With nearly $3 billion in proceeds as of June 2021, Thailand appears to be on track for a record year for IPOs.
With the pandemic still raging and investment unreliable during a sluggish economy, Thai companies are pinning their hopes on capital markets as a source of fundraising. As a result, the IPO market in the kingdom has been particularly hot this year. A Dealogic report found that Thai IPOs had raised $2.92 billion as of June this year, with the country “on track to have a record year.”
Arkrapol Pichedvanichok, a senior partner at Chandler MHM, and Tananan Thammakiat, who heads the firm’s REITs practice, say there is little doubt of Thailand’s strong performance in the IPO space, even against the backdrop of COVID-19.
“Despite the global pandemic, in the ﬁrst two-quarters of 2021 IPOs in Thailand are poised to break yearly records in terms of total value. IPO’s related to retail, logistics and insurance have been particularly successful,” the lawyers say, citing examples such as Kerry Express Thailand and Siam Cement Group Packaging.
Already in 2021 so far, there has been was a healthy flow of companies pursuing IPOs spanning industries, from PTT Oil and Retail Business, which went public in February 2021, to Thai insurance broker Ngern Tid Lor in May, which marked “the largest IPO ever in the ﬁnance and securities sector in Thailand,” say the lawyers.
This IPO trend is unlikely to halt anytime soon, the lawyers say, noting that “generally, we should see more medium-sized companies going public with only a few large IPOs from time to time.”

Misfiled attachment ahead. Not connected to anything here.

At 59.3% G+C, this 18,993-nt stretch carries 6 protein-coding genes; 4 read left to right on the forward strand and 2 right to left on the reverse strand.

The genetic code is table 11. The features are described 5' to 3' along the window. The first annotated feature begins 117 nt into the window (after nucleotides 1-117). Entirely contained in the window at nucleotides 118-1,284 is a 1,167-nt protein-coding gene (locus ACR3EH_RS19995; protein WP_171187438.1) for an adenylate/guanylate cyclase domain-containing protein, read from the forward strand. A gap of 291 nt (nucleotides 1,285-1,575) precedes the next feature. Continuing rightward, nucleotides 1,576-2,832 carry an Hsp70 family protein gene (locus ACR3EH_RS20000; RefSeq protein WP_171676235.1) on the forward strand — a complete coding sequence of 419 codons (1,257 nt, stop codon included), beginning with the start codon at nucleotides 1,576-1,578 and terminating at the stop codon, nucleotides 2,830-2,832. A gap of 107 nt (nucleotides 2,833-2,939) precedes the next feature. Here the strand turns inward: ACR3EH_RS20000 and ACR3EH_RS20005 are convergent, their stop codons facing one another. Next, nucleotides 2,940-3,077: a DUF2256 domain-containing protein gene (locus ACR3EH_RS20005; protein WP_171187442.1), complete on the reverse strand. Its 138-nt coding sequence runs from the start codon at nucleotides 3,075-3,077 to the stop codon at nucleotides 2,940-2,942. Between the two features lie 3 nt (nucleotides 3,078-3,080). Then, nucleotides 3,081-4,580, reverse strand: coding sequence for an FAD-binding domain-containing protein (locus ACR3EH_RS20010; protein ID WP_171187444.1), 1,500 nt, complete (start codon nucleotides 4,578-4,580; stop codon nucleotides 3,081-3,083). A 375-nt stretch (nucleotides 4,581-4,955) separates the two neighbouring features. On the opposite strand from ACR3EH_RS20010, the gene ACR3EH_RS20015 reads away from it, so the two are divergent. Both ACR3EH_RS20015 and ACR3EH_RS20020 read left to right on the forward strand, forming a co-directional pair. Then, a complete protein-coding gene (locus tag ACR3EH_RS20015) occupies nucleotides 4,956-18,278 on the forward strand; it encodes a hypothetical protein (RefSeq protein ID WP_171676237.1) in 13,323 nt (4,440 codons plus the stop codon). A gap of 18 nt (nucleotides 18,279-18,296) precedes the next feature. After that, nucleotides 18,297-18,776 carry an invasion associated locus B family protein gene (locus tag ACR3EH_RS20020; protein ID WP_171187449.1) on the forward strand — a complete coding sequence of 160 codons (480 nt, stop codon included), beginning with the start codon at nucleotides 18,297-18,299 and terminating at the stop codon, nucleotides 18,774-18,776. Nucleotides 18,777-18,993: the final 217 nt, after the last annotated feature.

Another area of investment opportunity — and one fairly new in Thailand are real estate investment trusts (REITs), which the lawyers say are becoming more common in Thailand. At the same time regulators are catching up too, working to develop REITs into an “attractive” investment opportunity, and it appears the work is already beginning to pay off.
“There have been a few REIT IPOs in the past year and a few are pending. An example from the past year was the Prospect REIT IPO launched August 2020,” Arkrapol and Tananan say.
Other REITs of note have included the Grande Royal Orchid Hospitality Real Estate Investment Trust (GROREIT) Initial Public Offering, “which marks the ﬁrst real estate investment trust (REIT) with a buy-back condition listed on the Stock Exchange of Thailand.”
RIGHT TIME FOR REITS
More broadly, there are further regulatory developments in the works, the lawyers say.
“Thai regulators have continued to liberalise real estate investment funds within Thailand to align REITs to international standards. In February 2021, the Thai Securities and Exchange Commission introduced REITs with buy-back conditions whereby a property owner has an obligation or an option to buy assets back from a REIT,” they say.
“This measure is to support real estate operators who are facing difﬁ-culty in relation to the liquidity of their businesses due to the impact of the COVID-19 pandemic. Recently the SEC has permitted a similar mechanism for a REIT that will invest in a leasehold right.”
The SEC also introduced an alternative REIT investment choice — a private REIT.
“Private REITs are subject to less ﬁling and regulatory requirements as they are limited to sophisticated investors (i.e. (i) Institutional Investors* and (ii) REIT Managers and their Associated Persons*) who are classiﬁed to have sufﬁcient experience in capital markets,” Arkrapol and Tananan say.
Still, while IPOs in Thailand have certainly performed well, the shadow of the pandemic has remained, broadly impacting “the appetite” around these.